That burning sensation

At work I’m working on a way to upgrade our systems in the field from RedHat 7.3 and the 3.3 version of our software to CentOS 3.4 and the 3.4 version of our software, while preserving as much as possible of our current content and state.

I’m experimenting with custom install DVDs with my own kickstart file. It’s been a process of trial and error, mostly error, so I’m burning about 3 or 4 DVDs a day. Each time I have to go bother the guy with the DVD burner to make sure he’s not burning anything, then copy my ISO file over to his machine, eject his blank CD (he always keeps on in the drive in case he has to burn something when he’s not here), burn the DVD, and run over to put the blank CD back.

I put in a request for a DVD burner. They cost about $50 these days, or $60 if you need the dual layer, which I don’t. My boss approved it, and I suggested that I go out after work and buy one at Circuit City, but for reasons I don’t quite understand, we have to go through “IT Purchasing”, aka “Mordoc, Preventer of Information Technology Upgrades”. Mordoc is charging our department $129 for this burner, and I’m told I should have it in two to three weeks, by which time I should be finished this project and not need to burn DVDs any more.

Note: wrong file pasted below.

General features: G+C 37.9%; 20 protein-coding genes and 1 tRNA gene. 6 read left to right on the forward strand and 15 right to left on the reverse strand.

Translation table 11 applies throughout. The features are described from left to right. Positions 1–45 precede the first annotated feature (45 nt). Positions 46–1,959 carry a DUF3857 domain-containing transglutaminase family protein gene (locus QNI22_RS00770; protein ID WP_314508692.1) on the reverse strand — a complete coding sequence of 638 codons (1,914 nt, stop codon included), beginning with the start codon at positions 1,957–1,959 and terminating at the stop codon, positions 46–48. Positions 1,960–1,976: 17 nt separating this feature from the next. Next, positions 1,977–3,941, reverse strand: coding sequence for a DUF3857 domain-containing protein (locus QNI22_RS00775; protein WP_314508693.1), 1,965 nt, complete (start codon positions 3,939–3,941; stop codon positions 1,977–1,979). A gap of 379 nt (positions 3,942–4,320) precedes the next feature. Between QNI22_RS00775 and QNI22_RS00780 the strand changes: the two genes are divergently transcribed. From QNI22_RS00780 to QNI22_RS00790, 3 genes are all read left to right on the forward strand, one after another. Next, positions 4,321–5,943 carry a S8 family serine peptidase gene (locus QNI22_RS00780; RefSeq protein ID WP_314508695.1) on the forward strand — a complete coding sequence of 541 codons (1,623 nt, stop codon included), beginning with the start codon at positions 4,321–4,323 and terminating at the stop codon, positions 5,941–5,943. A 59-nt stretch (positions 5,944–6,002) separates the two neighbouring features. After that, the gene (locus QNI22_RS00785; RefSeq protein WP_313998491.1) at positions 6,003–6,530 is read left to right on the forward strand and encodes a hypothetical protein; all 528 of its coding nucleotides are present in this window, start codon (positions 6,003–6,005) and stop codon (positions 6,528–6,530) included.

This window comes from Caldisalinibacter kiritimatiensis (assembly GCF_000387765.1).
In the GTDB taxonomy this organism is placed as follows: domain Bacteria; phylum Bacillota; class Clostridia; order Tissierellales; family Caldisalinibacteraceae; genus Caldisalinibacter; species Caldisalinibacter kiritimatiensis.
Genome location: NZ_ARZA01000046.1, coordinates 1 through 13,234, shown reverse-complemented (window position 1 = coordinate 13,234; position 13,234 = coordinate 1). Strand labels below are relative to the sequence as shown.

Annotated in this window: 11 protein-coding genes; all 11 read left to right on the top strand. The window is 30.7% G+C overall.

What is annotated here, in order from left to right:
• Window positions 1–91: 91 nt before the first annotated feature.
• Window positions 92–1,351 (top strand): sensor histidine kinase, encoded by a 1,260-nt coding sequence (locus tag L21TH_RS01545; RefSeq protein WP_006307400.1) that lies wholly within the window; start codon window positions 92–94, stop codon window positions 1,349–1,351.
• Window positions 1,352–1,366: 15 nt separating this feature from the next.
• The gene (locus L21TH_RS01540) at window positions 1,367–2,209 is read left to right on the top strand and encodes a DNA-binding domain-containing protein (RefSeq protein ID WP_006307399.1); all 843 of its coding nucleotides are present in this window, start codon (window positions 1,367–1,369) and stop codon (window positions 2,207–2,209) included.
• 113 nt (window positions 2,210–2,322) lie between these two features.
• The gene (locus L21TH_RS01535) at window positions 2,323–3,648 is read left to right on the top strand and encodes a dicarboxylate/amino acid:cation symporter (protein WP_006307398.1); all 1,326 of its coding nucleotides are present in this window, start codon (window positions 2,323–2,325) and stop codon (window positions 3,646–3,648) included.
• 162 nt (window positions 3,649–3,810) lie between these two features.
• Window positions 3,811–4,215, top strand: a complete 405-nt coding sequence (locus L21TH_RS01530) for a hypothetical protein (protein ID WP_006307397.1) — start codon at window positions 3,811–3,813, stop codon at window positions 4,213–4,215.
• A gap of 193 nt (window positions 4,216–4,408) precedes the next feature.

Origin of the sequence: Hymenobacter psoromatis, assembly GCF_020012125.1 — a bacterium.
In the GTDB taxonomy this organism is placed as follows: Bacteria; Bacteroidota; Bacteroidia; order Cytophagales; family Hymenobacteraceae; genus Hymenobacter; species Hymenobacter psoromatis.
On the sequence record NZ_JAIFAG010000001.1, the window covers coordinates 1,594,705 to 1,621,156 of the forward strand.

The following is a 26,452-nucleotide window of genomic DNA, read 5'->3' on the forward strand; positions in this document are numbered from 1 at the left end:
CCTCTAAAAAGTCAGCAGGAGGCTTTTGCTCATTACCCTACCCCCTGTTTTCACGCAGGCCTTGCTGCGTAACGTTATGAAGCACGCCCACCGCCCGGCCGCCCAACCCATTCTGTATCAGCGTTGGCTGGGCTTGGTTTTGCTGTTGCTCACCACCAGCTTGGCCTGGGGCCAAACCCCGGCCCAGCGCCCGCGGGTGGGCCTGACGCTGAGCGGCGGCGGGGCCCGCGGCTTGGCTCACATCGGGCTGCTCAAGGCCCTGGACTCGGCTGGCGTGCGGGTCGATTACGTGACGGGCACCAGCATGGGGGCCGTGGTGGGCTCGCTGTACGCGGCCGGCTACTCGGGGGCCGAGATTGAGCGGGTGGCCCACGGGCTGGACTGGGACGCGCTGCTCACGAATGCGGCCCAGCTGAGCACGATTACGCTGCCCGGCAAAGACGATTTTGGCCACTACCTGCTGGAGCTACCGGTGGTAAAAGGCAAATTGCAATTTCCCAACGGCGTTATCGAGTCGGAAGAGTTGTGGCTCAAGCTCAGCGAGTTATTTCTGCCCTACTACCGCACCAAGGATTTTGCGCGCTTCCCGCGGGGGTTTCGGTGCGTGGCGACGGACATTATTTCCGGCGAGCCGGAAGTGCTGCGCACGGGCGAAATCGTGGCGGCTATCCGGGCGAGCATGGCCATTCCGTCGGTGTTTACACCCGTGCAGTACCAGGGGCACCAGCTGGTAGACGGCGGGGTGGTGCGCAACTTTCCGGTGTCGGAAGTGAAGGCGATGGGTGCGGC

If I had any need for an IDE DVD burner at home, I’d buy one, install it at work, and when I’m done with this project take it home.

I’m trying to count up how many different ways this is wasting the company’s money doing it this way, and I keep running out of fingers.

Reason 147 why MySQL is not my favourite RDBMS

There are three components to my waypoint generator

  • A set of scripts to load or reload some of the data when an update comes in.
  • A set of scripts that actually generates the databases.
  • A web interface.

All three components are written in Perl, and all access the same database. As mentioned previously, I’m using MySQL because PostgreSQL was too slow on the limited resources I have on my Linode.

Last night, I ran one of the load scripts, and while it was running I tried to access the web interface. The web interface start up accesses and updates a couple of “session information” tables, which the load scripts have no reason to access. So somebody tell me why the web interface startup timed out with the error:

[Wed Jun 08 22:08:37 2005] [error] [client] FastCGI: server "/config_backup/" stderr: DBD::mysql::st execute failed: Lock wait timeout exceeded; try restarting transaction at /config_backup/ line 312.

Line 312 in is a line that deletes from the table sess_main. And like I said, nobody else should be updating it. So why the hell should the fact that a load script is running cause a lock wait timeout on that table?